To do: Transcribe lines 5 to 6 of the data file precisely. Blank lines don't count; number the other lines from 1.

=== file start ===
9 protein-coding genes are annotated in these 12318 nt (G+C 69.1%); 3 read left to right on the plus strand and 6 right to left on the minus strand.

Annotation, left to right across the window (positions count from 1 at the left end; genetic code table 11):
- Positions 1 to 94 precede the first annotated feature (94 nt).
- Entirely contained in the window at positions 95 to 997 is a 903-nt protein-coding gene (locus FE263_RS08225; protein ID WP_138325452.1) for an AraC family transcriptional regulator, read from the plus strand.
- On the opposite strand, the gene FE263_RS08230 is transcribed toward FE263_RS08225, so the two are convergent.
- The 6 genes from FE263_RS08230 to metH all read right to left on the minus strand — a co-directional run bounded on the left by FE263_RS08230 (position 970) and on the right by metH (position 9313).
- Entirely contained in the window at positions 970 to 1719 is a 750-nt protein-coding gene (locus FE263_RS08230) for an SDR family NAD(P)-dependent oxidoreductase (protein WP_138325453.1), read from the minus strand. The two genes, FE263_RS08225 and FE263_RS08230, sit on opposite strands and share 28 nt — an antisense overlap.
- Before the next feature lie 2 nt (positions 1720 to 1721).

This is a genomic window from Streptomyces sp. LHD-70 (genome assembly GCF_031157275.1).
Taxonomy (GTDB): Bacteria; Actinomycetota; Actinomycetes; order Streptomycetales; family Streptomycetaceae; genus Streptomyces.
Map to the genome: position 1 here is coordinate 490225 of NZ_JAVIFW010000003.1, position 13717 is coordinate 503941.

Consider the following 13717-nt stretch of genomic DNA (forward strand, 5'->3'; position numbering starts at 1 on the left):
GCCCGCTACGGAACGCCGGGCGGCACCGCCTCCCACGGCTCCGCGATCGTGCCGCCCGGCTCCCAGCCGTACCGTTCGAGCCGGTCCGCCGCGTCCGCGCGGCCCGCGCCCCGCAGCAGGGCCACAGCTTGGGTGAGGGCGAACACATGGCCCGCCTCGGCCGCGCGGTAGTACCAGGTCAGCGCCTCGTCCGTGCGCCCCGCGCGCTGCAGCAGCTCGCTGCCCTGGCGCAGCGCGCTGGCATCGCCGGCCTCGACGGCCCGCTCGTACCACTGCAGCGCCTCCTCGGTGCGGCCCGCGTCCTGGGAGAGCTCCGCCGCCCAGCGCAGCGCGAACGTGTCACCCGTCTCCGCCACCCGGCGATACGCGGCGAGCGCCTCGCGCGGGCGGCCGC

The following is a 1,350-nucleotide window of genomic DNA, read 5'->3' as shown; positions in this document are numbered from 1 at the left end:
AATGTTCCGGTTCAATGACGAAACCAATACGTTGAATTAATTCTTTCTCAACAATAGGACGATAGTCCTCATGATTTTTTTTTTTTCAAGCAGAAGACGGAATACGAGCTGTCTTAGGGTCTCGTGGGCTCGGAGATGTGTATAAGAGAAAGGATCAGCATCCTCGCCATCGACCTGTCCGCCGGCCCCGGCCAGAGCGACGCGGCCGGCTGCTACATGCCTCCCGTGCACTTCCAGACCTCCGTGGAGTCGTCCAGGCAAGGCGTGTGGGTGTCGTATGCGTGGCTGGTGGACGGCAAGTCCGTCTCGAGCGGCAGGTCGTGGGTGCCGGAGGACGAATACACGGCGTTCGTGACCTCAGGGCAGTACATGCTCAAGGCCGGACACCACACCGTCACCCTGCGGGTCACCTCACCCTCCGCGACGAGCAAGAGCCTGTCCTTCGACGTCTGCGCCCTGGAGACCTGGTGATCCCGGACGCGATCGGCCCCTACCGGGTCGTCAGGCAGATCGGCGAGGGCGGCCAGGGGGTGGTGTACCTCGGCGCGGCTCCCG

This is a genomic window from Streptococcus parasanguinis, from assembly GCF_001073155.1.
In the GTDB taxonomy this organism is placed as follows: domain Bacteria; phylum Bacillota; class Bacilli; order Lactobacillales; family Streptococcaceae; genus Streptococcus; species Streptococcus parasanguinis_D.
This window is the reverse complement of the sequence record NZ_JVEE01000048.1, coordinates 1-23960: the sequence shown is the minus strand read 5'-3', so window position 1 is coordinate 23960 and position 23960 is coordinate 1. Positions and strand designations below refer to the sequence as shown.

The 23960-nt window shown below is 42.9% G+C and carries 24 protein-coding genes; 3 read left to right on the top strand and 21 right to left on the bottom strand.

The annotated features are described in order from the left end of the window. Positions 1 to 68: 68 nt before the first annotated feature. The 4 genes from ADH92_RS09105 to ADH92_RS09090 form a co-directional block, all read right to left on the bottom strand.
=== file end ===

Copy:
- On the opposite strand, the gene FE263_RS08230 is transcribed toward FE263_RS08225, so the two are convergent.
- The 6 genes from FE263_RS08230 to metH all read right to left on the minus strand — a co-directional run bounded on the left by FE263_RS08230 (position 970) and on the right by metH (position 9313).